The ankle is healing up nicely. I had a follow-up appointment today, and Dr. Sauer graduated me from the temporary splint to a boot. I’m still not supposed to walk on it, but I can put a little weight on it to avoid losing my balance when necessary.
Meanwhile, in “The Fun Never Stops” category, I bit my tongue Tuesday — rather badly. I had just had a bowl of my favorite no-sugar-added ice cream, my tongue was slightly numb from the cold, and I foolishly started chewing on a sugar-free pecan caramel candy. My tongue got mixed up with the caramel, and ouch. Deep enough to bleed for a while, and started bleeding again Wednesday morning when I tried to eat breakfast. I’ve been babying it and, fortunately, tongue injuries tend to heal very quickly. (Lots of vascularization.) I feel almost human again today.
I had an odd experience watching some movies to relieve the tedium of not having the stamina to work at my computer all day. I was watching Patton, the classic movie with George C. Scott, and I was surprised to find that I winced every time the character jumped to his feet. … As if he had a broken ankle, and really shouldn’t be doing that.
This seems like a classic case of projection, in which you project your own mental or (in this case) physical state onto someone else, and are surprised or disbelieving when they don’t act like you would act. It’s convinced me projection is a real phenomenon, at least in this limited example.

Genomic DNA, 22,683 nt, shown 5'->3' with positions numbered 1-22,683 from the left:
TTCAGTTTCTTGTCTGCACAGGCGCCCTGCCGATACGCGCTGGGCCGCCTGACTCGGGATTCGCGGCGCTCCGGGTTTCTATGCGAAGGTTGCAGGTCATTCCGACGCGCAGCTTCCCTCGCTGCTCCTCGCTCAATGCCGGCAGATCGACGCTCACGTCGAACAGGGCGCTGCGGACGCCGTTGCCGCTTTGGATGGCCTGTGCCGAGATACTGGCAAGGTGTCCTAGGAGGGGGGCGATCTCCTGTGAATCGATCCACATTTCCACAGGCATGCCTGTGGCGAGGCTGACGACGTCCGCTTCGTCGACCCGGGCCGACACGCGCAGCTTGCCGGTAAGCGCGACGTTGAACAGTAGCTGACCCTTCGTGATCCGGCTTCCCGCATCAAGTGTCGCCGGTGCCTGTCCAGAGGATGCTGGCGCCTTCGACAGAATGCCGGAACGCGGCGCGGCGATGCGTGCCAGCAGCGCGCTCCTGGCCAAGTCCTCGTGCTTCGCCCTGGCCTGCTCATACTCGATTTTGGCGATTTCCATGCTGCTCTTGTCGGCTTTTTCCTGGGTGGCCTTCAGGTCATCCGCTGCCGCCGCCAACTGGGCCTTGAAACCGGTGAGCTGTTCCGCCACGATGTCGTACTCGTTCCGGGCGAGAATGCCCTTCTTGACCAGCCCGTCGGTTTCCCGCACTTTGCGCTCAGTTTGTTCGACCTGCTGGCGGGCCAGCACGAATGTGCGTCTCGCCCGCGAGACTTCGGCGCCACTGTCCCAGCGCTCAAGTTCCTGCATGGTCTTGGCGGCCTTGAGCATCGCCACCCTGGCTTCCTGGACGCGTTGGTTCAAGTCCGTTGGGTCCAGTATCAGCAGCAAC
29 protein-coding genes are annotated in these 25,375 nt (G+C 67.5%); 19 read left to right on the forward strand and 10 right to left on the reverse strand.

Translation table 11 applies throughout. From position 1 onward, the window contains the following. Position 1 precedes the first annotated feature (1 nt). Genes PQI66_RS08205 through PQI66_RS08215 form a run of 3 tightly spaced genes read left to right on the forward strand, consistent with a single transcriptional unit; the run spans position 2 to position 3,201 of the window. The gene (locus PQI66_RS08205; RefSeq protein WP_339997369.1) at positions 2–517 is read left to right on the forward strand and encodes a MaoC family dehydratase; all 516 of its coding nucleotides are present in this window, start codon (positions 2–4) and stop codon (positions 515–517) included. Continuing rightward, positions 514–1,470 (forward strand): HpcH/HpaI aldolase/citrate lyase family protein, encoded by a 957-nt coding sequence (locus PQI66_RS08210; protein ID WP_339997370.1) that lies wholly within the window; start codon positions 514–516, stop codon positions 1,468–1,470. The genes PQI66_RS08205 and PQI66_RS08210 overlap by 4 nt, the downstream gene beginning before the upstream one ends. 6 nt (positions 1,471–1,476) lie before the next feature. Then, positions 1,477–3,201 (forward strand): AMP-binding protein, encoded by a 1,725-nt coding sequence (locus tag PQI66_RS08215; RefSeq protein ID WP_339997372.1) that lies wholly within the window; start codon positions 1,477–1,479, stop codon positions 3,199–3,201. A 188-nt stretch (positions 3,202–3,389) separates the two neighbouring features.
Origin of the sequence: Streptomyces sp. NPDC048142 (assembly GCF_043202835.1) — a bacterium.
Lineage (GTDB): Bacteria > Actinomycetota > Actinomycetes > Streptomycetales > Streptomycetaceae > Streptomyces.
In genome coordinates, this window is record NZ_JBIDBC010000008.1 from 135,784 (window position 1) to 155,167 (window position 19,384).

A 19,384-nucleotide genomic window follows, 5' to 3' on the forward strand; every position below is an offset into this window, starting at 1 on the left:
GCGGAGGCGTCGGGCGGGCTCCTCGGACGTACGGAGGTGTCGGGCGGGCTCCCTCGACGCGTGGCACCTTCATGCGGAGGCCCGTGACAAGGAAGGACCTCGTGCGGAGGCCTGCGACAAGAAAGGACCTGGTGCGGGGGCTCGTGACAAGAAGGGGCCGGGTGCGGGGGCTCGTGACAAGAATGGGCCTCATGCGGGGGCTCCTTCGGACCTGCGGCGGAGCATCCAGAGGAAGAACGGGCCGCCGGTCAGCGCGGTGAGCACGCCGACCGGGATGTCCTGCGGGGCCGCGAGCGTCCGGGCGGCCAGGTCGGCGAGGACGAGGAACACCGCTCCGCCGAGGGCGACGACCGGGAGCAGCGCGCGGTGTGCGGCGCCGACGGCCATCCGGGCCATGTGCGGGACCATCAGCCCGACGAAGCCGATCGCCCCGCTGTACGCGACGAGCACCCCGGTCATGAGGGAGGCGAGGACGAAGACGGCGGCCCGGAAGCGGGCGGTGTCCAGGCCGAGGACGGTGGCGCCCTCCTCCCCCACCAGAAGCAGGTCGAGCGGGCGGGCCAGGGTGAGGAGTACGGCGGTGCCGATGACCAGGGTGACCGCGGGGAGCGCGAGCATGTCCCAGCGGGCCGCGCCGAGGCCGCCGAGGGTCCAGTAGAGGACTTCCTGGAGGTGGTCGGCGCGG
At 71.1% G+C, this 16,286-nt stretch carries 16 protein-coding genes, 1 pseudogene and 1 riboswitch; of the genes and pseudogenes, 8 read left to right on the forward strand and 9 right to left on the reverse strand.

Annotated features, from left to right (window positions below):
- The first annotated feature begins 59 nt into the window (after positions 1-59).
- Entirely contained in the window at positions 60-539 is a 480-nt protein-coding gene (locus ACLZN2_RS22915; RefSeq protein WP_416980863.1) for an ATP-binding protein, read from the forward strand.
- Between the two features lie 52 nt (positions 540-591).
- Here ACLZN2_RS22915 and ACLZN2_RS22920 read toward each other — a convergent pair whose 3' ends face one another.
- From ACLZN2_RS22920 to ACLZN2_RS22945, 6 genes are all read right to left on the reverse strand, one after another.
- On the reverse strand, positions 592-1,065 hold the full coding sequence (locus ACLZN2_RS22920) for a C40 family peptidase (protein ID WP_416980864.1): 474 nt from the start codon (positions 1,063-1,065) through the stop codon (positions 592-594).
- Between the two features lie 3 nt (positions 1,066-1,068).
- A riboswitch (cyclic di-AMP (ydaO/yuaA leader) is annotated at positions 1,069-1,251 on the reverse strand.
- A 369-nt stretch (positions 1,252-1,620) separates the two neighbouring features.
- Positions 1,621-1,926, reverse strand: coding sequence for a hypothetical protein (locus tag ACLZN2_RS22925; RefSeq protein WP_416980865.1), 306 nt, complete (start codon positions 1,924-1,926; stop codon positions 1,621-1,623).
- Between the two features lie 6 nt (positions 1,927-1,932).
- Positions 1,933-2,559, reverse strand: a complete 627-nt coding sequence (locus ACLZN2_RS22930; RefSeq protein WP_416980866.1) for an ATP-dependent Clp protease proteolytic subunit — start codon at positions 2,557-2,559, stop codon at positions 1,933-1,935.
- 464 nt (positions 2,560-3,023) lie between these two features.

It’s a curious fact that autistics have a real problem with projection. (I have three autistic nephews, an autistic son, and have occasionally been told I must have a touch myself.) If a normal child is shown a film in which a child puts a toy in one of two boxes in a room; leaves the room; another child enters and moves the toy to the other box; and the first child comes back into the room, the normal child expects the child in the film to look in the box where she left the toy. Autistic children, by contrast, often expect the child in the film to look in the box where the other child in the film moved it. Because the autistic child saw the toy moved, and projects this incorrectly onto the child in the film
Just some random musings. Golly, I hate being tied down with a broken ankle ….
And four weeks to go before I can start walking on it.